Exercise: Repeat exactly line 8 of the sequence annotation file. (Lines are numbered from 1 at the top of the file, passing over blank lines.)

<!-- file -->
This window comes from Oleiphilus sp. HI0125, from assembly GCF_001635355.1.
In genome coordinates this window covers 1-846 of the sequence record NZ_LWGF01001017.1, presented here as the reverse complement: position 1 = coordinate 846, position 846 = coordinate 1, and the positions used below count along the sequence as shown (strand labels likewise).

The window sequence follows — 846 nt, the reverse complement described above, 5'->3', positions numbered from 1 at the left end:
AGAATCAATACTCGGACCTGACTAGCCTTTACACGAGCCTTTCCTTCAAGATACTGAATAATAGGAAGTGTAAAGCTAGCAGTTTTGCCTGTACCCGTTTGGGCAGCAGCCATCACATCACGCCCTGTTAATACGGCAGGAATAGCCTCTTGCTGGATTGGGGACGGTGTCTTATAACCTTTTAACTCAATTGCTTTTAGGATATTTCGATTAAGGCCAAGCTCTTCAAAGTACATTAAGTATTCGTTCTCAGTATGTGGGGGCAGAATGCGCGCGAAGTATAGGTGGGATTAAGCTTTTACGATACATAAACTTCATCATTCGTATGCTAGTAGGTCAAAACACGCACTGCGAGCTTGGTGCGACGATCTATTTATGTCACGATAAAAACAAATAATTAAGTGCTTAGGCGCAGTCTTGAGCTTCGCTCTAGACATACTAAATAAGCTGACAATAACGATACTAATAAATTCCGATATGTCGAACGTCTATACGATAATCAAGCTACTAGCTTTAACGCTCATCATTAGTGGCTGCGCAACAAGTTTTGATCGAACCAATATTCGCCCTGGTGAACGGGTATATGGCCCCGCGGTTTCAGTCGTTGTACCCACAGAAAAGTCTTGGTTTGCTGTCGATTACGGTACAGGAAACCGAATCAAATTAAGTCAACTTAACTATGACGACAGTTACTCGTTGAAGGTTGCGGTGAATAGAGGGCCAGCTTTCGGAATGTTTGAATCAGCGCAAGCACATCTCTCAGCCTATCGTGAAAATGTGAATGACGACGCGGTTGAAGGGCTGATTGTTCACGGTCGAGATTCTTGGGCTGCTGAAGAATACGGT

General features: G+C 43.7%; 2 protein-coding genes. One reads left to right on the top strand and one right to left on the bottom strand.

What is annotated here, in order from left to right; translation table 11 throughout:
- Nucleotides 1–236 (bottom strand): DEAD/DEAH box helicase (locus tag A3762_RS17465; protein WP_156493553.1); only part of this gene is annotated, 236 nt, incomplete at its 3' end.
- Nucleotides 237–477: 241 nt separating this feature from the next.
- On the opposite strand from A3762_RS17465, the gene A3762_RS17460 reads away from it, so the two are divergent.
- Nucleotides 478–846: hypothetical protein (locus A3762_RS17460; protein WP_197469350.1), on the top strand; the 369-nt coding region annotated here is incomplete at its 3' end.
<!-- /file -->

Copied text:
- Nucleotides 237–477: 241 nt separating this feature from the next.